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Ruth Negga Poster

Biography

Jump to: Overview (2)  | Mini Bio (1)  | Trade Mark (2)  | Trivia (5)  | Personal Quotes (5)

Overview (2)

Born in Addis Ababa, Ethiopia
Height 5' 3" (1.6 m)

Mini Bio (1)

Ruth Negga was born on January 7, 1982 in Addis Ababa, Ethiopia. She is an actress and producer, known for Loving (2016), Agents of S.H.I.E.L.D. (2013) and World War Z (2013).

Trade Mark (2)

Petite frame
Big doe-like eyes

Trivia (5)

She was nominated for a 2004 Laurence Olivier Theatre Award for Most Promising Newcomer of 2003 in a Society of London Theatre Affiliate Theatre for her performance in Duck at the Jerwood Theatre Upstairs at the Jerwood Court.
Has been chosen as the Irish Shooting Star for the Berlin Film Festival.
She was born in Addis Ababa, Ethiopia, to an Ethiopian father and Irish mother. She was raised in Limerick, Ireland, from the age of four.
Is one of 17 actresses to have received a Best Actress Oscar nomination for a performance where they acted out a labor and/or birth; hers being for Loving (2016). The others in chronological order are Luise Rainer for The Good Earth (1937), Jane Wyman for Johnny Belinda (1948), Eleanor Parker for Caged (1950), Elizabeth Taylor for Raintree County (1957), Leslie Caron for The L-Shaped Room (1962), Shirley MacLaine for Irma la Douce (1963), Vanessa Redgrave for Isadora (1968), Geneviève Bujold for Anne of the Thousand Days (1969), Marsha Mason for Cinderella Liberty (1973), Ann-Margret for Tommy (1975), Ellen Burstyn for Same Time, Next Year (1978), Jessica Lange for Sweet Dreams (1985), Meryl Streep for A Cry in the Dark (1988), Samantha Morton for In America (2002), Ellen Page for Juno (2007), and Gabourey Sidibe for Precious (2009).
Her favourite films are All About Eve (1950), Bringing Up Baby (1938), Big Business (1988), Outrageous Fortune (1987), Legend (1985) and Labyrinth (1986).

Personal Quotes (5)

I like working with people who are kind, above all else. I don't really want to work with someone who will manipulate me. The idea that you must treat actors a certain way in order to get a performance out of them kind of disturbs me, and it's disregarding what we do. Our job is to do our job. I don't believe that directors need to essentially manipulate actors into doing things. You can suffer for your art, and you can make your own self suffer for your art. You don't need anyone else to do it for you. I work best when there's a safety trampoline of kindness. I think a film like Loving (2016) generates compassion and empathy. I really do think we need a lot of that in the world.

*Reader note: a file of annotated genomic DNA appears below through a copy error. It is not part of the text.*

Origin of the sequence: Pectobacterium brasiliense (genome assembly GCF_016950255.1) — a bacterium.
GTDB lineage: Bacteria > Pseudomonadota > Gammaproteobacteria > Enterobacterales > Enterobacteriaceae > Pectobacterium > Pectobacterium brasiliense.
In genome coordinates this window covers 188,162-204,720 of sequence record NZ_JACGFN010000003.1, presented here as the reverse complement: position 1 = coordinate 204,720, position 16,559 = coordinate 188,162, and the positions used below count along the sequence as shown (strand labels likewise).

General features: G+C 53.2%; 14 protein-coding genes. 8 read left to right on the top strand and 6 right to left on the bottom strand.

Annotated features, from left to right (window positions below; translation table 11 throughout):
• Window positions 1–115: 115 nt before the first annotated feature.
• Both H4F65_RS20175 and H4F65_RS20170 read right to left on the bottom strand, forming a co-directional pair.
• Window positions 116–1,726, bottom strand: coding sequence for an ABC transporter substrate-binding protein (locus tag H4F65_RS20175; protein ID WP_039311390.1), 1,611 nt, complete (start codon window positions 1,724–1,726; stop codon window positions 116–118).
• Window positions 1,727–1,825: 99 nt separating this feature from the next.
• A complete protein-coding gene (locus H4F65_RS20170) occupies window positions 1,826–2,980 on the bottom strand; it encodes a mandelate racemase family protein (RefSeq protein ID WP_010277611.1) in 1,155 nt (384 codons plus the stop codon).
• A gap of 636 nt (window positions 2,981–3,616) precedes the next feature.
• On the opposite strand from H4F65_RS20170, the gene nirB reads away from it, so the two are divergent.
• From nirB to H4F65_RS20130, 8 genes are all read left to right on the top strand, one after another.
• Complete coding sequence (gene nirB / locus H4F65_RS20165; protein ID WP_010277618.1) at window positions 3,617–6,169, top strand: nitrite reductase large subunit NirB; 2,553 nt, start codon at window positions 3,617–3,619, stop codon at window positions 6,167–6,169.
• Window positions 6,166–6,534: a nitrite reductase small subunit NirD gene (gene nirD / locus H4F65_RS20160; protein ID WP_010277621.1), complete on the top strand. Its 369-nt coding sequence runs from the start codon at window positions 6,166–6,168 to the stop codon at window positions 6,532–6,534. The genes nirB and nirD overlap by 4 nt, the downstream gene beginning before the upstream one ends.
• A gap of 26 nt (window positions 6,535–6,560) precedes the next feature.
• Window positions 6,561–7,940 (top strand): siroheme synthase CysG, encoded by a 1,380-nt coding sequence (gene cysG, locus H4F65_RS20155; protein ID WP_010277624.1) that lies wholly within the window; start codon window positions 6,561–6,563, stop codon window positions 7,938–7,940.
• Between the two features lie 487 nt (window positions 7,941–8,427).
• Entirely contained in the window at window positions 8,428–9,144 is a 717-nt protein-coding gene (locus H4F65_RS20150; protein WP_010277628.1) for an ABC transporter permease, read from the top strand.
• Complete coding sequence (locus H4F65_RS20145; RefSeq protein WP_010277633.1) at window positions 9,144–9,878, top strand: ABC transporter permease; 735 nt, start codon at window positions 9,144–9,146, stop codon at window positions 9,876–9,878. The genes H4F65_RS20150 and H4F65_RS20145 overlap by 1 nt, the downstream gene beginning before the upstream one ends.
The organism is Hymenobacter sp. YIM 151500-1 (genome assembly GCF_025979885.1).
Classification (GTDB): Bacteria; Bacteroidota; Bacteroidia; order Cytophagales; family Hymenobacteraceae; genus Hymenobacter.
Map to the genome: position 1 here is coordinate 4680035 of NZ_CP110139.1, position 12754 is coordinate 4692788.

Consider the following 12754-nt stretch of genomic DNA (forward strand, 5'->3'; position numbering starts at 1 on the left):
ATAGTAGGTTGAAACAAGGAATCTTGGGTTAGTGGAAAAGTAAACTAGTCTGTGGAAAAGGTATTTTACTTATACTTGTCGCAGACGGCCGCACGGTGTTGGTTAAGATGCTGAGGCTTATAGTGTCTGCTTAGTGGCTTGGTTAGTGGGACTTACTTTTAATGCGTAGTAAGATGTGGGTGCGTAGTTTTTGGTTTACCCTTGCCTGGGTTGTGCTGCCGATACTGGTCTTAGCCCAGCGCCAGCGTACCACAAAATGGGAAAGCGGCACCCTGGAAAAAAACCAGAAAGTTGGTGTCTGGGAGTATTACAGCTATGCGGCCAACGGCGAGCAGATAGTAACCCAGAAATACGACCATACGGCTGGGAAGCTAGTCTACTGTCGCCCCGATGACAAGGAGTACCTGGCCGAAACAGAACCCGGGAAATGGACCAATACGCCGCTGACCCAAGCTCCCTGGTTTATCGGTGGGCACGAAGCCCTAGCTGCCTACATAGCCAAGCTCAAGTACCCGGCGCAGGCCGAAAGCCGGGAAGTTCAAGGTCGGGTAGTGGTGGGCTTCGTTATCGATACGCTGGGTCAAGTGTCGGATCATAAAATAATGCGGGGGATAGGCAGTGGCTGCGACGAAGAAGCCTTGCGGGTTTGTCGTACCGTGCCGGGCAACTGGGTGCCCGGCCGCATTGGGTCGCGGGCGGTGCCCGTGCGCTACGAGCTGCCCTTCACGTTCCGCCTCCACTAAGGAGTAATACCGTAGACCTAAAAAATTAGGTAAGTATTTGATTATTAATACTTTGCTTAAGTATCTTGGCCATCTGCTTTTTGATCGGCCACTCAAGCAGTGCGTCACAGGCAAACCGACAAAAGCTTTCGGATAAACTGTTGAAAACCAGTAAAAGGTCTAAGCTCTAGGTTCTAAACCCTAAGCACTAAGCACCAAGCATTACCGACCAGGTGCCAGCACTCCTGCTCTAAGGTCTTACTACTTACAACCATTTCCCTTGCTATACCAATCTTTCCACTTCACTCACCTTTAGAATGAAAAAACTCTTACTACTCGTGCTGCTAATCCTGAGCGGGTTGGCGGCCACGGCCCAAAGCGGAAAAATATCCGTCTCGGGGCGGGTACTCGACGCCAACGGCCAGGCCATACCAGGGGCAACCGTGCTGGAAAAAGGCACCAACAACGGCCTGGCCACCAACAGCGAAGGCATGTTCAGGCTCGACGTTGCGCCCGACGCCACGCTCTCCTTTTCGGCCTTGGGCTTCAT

Does romantic mean When Harry Met Sally... (1989)? Or does it mean Betty Blue (1986)? The fact that he kills her in the end of "37°2 le matin" is romantic to me. It's a different kind of romance to Sleepless in Seattle (1993), but with the same intentions.
If you do anything with commitment and integrity it'll resonate with people; they recognize that whether it's a super-quiet or loud performance.
There is something about people who don't babble, who don't fight for your attention, that is very attractive. They draw people to them because there's no neediness. People have to lean in.
Loving (2016) is tapping into something, and it's not about politics . . . People need a couple like Richard and Mildred now; they need to know that change from a grassroots level is possible, that there is hope.

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